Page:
As you probably know, 3,000 astronomers are meeting this week in Prague to decide the fate of Pluto and the very solar system as we know it.
The New York Times:
In e-mail messages from Prague, Owen Gingerich, chairman of the union’s Planet Definition Committee, said, “It was only accidental that Pluto remained a planet” in their proposal. Nor had they tried to calculate how many new planets would result.
Today the group will be offering a new proposal, taking orbital dynamics as well as roundness into account. “The eight classical planets will still be central to the meaning of planet, and the other round nonsatellite objects will all be dwarf planets,” he wrote, “but there will still be a special category for which Pluto is the prototype.”
So it’s still up in the air whether the astronomical importance of these bodies will change, and if they do, how that change will be made and what the astrological significance will be. Astronomers are sharply divided on whether or not Pluto should remain a planet, and many feel that the retention of Pluto in the planetary definition would open the door to hundreds and possibly thousands of other planets and other objects.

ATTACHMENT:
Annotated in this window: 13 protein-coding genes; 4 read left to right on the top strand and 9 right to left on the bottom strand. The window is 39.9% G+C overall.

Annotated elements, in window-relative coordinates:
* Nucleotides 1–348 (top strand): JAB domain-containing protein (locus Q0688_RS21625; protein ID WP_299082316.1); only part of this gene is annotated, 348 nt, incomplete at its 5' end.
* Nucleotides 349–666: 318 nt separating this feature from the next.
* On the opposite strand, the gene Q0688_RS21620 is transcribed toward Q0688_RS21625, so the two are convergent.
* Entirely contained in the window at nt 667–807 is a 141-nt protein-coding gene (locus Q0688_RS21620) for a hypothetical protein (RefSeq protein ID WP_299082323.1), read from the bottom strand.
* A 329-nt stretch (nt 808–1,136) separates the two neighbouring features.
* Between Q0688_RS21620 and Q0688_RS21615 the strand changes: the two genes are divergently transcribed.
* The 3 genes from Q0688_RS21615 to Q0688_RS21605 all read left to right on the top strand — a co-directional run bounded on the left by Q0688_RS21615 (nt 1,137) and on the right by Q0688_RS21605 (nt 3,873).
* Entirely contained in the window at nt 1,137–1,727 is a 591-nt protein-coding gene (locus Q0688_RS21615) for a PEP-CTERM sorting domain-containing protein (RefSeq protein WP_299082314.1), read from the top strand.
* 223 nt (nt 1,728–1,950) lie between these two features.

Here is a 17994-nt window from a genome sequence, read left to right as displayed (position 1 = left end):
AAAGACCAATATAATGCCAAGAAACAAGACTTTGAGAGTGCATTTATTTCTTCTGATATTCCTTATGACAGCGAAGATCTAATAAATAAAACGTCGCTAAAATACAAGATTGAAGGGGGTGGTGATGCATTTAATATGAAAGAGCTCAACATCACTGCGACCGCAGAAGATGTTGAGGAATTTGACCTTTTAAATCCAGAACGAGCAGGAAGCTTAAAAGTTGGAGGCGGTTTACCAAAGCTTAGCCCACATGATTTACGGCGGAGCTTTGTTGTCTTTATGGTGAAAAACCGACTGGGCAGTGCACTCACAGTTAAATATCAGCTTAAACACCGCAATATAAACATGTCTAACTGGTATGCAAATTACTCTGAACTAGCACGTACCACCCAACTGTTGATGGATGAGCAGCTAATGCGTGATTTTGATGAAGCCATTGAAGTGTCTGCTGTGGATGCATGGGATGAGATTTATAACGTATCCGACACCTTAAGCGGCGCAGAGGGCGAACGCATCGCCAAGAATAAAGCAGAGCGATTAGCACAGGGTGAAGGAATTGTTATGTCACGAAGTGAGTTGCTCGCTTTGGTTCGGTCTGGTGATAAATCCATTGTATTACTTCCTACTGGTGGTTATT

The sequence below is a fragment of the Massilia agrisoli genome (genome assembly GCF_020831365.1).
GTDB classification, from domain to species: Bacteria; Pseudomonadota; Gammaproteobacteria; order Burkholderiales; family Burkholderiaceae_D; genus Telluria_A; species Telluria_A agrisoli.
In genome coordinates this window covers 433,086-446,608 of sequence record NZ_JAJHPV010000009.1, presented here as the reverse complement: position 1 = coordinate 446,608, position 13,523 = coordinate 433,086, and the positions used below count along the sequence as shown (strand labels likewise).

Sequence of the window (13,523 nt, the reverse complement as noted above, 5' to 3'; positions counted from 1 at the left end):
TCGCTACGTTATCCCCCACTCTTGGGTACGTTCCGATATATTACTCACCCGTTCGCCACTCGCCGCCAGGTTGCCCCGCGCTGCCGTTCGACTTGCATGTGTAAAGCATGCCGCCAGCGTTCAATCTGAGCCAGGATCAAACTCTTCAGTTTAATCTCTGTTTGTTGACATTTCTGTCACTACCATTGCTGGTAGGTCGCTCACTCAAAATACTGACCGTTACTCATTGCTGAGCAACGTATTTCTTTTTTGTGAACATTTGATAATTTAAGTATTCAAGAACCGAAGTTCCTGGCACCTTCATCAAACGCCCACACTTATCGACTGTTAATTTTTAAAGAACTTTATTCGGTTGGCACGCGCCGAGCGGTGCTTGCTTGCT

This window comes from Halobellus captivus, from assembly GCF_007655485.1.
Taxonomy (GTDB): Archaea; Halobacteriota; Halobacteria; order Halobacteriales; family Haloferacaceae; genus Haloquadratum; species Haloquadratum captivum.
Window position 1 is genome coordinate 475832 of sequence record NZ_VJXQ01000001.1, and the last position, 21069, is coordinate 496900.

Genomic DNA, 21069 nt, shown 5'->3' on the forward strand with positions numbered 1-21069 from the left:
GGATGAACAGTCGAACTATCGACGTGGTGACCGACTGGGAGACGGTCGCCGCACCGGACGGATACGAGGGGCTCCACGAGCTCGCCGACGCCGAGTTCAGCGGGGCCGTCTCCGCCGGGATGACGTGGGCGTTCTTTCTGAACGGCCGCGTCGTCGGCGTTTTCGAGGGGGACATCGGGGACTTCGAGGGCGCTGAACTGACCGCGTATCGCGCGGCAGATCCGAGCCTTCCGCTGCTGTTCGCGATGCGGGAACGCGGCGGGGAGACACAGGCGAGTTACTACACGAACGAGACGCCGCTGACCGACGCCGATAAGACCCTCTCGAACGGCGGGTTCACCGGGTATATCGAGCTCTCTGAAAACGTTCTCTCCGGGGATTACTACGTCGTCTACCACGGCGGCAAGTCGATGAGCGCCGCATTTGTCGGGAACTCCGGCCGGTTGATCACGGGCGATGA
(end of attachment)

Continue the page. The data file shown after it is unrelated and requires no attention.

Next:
The International Astronomers Union is set to vote on Thursday just after the New Moon in Virgo which is exceedingly appropriate since Virgo loves classification and pigeonholing objects into their appropriate category. Meanwhile, manyVedic astrologers are unfazed by this turn of events since they typically don’t work with any of the planets beyond Saturn anyway.